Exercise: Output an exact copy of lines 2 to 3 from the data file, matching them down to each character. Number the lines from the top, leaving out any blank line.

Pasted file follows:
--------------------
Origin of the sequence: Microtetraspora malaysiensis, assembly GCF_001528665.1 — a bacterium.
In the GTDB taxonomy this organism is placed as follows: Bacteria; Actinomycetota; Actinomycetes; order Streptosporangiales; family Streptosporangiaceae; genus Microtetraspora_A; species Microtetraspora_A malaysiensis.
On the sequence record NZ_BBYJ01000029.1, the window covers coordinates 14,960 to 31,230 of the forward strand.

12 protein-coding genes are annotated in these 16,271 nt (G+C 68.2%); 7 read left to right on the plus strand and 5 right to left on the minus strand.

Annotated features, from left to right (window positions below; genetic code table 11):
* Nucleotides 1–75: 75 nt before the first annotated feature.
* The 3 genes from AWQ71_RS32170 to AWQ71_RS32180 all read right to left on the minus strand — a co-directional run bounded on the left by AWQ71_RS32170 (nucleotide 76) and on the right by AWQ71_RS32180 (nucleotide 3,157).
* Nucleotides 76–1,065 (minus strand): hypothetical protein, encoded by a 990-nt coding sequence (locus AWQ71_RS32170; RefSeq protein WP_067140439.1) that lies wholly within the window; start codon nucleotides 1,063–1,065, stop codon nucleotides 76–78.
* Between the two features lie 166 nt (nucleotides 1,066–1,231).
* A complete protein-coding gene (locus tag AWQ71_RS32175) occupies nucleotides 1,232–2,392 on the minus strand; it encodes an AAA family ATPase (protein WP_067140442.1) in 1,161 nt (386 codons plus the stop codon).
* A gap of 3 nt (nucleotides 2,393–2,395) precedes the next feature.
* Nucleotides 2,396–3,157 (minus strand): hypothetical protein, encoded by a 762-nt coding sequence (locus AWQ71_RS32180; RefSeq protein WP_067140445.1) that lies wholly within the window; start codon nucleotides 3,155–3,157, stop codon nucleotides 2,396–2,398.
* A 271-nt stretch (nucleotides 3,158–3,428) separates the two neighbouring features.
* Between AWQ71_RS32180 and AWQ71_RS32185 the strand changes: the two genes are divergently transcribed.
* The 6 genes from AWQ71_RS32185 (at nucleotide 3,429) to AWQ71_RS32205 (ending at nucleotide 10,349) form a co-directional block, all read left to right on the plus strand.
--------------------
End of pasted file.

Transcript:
In the GTDB taxonomy this organism is placed as follows: Bacteria; Actinomycetota; Actinomycetes; order Streptosporangiales; family Streptosporangiaceae; genus Microtetraspora_A; species Microtetraspora_A malaysiensis.
On the sequence record NZ_BBYJ01000029.1, the window covers coordinates 14,960 to 31,230 of the forward strand.